Residents angry after baby sharks found in wheelie bin: 'Watching you'

·2-min read

An environmental consultant was appalled to find two small sharks shoved in their friend's wheelie bin this week, prompting outrage from residents on Queensland's Sunshine Coast.

On Wednesday, a man, who wishes to remain anonymous, shared a picture to a community Facebook page of what appears to be two small, dead sharks.

The man said the sharks were placed in his friend's bin in Noosaville on Tuesday.

"To whoever did it. The universe is watching you," he wrote.

"It's pretty hard to understand what people think and do with nature," the man told Yahoo News Australia.

"I believe they were fished accidentally probably with some sort of net as there were no signs of a hook. If this was true, the sharks came alive in the net and could have been put back in the water."

Pictured is the two sharks in the bin.
Two small sharks were found in a wheelie bin in Noosaville this week. Source: Facebook

He questioned why someone brought the sharks inland and disposed of them in a bin.

He explained he shared the picture to Facebook because as an environmental consultant, he tries to "sensitise" people to these types of incidents.

People were repulsed by the sight of the dead sharks carelessly thrown in the bin.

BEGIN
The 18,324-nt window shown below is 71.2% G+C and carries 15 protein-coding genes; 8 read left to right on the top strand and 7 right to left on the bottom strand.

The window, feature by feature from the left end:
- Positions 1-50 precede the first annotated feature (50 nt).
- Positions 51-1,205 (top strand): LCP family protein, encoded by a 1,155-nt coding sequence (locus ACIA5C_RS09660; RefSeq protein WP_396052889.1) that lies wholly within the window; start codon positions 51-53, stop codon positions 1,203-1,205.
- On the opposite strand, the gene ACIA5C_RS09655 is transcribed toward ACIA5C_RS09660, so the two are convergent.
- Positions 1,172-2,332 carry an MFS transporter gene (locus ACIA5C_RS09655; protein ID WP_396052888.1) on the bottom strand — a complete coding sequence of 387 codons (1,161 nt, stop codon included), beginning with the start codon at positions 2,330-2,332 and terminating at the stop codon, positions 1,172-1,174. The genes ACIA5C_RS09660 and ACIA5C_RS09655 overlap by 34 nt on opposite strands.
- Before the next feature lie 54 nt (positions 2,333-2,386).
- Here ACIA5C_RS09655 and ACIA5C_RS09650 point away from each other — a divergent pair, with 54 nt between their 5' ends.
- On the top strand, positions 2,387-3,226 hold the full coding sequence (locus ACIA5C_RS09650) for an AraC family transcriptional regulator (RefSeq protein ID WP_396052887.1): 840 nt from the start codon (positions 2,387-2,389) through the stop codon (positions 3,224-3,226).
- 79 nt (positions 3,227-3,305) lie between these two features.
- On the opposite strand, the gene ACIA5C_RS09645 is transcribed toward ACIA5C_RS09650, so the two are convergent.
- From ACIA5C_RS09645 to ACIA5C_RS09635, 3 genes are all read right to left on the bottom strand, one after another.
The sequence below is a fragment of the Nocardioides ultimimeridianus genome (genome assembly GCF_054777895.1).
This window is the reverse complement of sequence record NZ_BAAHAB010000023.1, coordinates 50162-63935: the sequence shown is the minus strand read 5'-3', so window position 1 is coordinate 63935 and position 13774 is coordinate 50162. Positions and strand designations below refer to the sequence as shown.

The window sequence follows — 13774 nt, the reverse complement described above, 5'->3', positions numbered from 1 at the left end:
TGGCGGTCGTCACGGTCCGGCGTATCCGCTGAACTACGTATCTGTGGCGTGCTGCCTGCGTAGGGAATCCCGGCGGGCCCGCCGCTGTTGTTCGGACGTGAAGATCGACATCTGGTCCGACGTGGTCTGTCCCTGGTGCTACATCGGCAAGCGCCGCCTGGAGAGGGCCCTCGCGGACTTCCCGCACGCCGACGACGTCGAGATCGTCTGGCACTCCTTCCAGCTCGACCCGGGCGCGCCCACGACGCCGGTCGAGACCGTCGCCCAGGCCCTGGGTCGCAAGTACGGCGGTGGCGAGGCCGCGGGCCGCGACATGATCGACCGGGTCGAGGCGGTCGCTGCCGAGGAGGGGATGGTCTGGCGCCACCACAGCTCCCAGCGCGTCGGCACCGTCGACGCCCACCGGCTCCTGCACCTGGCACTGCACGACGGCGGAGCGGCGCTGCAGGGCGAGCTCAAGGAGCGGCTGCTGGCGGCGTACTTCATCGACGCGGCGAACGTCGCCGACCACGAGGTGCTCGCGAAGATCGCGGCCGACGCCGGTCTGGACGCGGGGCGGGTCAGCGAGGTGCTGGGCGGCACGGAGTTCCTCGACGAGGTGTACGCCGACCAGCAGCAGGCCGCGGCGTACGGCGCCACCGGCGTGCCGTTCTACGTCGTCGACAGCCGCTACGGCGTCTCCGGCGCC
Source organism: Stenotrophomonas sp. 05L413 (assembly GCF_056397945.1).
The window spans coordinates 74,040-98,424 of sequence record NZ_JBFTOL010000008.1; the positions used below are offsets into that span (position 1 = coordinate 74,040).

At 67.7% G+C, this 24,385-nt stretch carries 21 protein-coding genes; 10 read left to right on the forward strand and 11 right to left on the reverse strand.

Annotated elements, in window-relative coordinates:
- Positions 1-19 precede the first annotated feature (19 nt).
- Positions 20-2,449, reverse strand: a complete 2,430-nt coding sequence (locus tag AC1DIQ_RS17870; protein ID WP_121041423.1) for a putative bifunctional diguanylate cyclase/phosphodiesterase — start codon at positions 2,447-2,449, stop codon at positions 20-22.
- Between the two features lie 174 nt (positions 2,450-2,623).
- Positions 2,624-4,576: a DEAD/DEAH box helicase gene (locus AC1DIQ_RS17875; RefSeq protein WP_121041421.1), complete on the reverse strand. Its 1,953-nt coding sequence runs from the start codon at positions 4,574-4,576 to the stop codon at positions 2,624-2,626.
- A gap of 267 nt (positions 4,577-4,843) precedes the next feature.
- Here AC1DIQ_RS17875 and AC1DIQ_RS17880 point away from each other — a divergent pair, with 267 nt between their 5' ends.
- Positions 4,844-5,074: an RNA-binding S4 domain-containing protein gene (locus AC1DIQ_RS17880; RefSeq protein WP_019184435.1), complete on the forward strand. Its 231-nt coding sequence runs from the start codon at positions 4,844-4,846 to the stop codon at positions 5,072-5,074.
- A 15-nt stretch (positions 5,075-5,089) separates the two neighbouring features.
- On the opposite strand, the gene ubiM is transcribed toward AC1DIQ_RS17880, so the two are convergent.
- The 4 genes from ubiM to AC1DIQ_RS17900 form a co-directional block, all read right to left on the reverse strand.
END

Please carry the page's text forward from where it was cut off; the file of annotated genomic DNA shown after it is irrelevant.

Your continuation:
"Who would do such a thing?" someone commented.

Pictured is a street sign in Noosaville
The sharks were found in a bin in Noosaville, a suburb in Noosa on Queensland's Sunshine Coast. Source: Google Maps

Another person said the ordeal was "terribly sad".

The environmental consultant told Yahoo News Australia a taxonomist from Fisheries NSW said the sharks could be Dusky Whalers.

Dusky Whaler sharks can be found along the east coast and most of the west coast of Australia.

The Australian Museum said the species are found in "continental and insular shelf waters from the surface to a depth of 400m".

Pictured is a Dusky Whaler shark,
An expert told the Noosaville resident the sharks might be Dusky Whaler sharks. Source: Australian Museum

Yahoo News Australia contacted Flinders University with the hope of identifying the species.

The university said it was impossible for experts to determine from a photo as there are a lot of different Carcharhinus species in southeast Queensland.

However, the university said it is likely either a sharpnose shark (Rhizoprionodon) or hardnose shark (Carcharhinus macloti).

"More imagery is required to make an accurate assessment," the university said.

On Saturday, the Australian Institute of Marine Science told Yahoo News Australia one of its shark researchers believes it is likely to be a milk shark (Rhizoprionodon acutus).

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